Microraptor, a small flying dinosaur, was a complete hunter with an ability to catch fish, finds a new study. It was previously thought that the microraptor lived on trees and fed exclusively on other birds and squirrel-sized mammals.
But the discovery of the fossil remains of a microraptor in China has revealed the hunting abilities of the microraptor. The fossilized specimen was found in a volcanic ash which helped scientists to identify its stomach content of fish easily. "We were very fortunate that this Microraptor was found in volcanic ash and its stomach content of fish was easily identified," University of Alberta paleontology graduate student Scott Persons said in a statement.
This is the first evidence of a flying raptor (a member of the Dromaeosaur family) that successfully preyed on fish.
Microraptor is a small feathered dinosaur that roamed the forests of China during the early Cretaceous period, some 130 million years ago. Earlier studies have suggested that the pigeon-sized, four-winged dinosaur lived in trees and fed on birds and other tree-dwelling animals.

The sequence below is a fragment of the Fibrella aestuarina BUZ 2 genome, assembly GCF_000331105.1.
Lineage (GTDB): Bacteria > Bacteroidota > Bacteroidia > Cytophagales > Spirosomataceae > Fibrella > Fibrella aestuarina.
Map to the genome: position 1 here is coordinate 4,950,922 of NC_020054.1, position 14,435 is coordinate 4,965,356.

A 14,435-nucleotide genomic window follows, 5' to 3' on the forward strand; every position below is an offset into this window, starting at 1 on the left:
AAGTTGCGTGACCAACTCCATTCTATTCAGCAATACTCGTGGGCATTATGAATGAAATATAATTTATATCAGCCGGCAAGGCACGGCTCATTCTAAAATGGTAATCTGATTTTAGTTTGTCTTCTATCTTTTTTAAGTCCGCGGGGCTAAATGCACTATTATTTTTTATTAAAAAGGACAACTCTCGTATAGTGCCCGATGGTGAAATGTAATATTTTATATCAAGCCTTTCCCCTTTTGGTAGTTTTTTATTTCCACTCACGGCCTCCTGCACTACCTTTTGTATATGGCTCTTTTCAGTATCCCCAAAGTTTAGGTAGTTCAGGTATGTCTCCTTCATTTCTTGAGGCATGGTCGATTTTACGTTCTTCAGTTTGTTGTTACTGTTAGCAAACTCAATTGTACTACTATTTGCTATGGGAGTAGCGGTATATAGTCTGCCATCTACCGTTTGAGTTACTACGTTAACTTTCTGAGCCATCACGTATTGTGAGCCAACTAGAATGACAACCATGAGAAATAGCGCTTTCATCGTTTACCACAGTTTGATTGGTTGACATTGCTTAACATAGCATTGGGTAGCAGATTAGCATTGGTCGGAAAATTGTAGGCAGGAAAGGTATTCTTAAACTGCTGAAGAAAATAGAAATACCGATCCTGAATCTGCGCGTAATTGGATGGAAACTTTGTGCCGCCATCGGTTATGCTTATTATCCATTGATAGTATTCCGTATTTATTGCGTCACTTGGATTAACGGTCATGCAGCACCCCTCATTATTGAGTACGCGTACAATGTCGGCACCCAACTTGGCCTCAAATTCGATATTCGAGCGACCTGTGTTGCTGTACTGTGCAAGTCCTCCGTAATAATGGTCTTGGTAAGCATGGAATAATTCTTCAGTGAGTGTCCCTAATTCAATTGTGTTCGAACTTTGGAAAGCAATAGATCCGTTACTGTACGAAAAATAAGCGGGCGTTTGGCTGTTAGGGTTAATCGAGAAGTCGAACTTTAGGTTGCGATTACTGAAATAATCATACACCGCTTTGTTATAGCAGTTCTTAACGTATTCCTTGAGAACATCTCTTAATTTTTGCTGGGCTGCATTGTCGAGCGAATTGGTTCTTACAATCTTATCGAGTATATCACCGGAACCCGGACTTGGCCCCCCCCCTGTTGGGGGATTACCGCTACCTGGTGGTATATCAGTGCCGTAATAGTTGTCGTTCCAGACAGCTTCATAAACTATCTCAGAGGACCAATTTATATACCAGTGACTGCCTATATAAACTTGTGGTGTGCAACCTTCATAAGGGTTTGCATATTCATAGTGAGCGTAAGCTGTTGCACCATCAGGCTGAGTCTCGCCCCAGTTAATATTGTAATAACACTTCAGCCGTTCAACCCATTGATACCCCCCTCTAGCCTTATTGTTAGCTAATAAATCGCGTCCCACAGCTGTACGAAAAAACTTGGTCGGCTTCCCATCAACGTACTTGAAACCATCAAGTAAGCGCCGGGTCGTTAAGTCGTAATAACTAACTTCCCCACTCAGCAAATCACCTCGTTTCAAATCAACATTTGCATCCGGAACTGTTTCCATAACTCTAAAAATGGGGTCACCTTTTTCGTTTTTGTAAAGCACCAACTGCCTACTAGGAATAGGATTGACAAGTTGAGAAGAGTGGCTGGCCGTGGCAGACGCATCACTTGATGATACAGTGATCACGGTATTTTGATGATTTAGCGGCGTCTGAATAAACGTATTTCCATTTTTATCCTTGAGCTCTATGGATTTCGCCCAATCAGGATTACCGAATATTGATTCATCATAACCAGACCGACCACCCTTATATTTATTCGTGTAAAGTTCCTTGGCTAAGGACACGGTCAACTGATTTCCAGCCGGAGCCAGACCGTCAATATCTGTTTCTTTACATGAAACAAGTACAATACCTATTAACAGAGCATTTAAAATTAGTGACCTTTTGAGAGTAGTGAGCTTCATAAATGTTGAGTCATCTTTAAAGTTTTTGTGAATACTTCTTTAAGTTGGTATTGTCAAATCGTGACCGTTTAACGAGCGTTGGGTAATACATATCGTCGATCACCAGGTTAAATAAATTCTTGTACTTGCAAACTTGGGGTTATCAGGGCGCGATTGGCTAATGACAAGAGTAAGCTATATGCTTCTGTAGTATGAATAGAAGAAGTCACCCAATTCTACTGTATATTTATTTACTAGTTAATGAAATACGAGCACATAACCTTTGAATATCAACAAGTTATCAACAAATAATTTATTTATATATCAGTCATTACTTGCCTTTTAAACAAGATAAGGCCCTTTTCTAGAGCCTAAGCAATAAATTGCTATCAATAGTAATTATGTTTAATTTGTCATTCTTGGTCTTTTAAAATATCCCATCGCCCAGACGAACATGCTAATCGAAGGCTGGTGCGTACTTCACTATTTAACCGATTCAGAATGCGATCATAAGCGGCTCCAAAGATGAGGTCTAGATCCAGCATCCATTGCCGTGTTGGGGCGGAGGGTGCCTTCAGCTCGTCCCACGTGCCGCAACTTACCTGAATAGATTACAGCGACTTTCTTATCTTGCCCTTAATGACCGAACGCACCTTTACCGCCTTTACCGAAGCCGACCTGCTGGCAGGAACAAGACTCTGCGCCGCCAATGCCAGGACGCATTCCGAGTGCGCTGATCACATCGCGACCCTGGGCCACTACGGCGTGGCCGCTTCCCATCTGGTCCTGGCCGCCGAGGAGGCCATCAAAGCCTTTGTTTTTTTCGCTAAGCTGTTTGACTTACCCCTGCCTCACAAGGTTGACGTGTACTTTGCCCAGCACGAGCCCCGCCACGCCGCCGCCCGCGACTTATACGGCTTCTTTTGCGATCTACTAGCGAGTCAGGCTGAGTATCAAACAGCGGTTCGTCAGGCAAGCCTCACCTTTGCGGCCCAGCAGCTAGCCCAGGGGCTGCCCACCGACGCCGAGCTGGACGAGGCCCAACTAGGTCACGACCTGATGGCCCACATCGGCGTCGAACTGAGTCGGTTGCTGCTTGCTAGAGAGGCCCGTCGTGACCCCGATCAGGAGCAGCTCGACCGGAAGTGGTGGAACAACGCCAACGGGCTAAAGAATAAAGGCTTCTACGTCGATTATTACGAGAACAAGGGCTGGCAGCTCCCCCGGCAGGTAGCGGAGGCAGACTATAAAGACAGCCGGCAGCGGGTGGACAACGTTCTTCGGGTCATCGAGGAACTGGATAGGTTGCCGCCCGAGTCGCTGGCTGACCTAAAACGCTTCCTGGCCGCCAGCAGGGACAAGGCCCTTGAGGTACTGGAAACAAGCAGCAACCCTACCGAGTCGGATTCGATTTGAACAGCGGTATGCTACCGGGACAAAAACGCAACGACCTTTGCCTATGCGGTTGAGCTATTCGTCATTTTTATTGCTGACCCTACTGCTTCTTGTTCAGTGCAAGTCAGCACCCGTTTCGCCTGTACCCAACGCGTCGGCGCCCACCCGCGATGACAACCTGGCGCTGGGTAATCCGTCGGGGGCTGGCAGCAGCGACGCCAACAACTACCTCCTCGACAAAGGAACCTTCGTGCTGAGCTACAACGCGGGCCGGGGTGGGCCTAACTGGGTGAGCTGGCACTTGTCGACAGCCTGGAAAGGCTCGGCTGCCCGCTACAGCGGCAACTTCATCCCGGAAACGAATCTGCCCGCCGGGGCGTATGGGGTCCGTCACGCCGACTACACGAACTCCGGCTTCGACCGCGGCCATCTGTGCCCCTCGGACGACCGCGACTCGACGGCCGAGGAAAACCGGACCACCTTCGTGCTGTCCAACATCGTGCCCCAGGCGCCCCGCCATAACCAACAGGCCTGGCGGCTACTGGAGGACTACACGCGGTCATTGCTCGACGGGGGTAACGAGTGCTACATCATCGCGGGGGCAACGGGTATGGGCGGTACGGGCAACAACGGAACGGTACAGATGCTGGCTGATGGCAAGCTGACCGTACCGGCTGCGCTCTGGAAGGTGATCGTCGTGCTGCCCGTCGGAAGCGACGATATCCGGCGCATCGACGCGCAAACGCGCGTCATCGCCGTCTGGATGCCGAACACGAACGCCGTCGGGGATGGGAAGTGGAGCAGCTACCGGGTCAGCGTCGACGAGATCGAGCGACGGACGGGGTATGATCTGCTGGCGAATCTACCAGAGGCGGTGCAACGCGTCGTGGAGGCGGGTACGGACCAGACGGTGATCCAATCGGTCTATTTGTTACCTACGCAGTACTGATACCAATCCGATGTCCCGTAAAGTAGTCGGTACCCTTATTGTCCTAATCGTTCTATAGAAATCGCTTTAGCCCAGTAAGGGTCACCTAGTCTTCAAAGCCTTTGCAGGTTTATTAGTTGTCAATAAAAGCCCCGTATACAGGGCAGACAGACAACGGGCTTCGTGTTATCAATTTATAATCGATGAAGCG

A more detailed analysis of the fossilised specimen of the microraptor in China revealed that the prehistoric animal had teeth that were well adapted to catch slippery, wiggling prey like fish. Researchers found that the microraptor's teeth were serrated on one side and were angled forwards.
"Now we know that Microraptor operated in varied terrain and had a varied diet," Persons said. "It took advantage of a variety of prey in the wet, forested environment that was China during the early Cretaceous period, 120 million years ago."
Persons also revealed that the microraptor had long feathers on its forearms, hind legs and tail and was capable of short, controlled flights.
The details of the findings are published in the journal Evolution.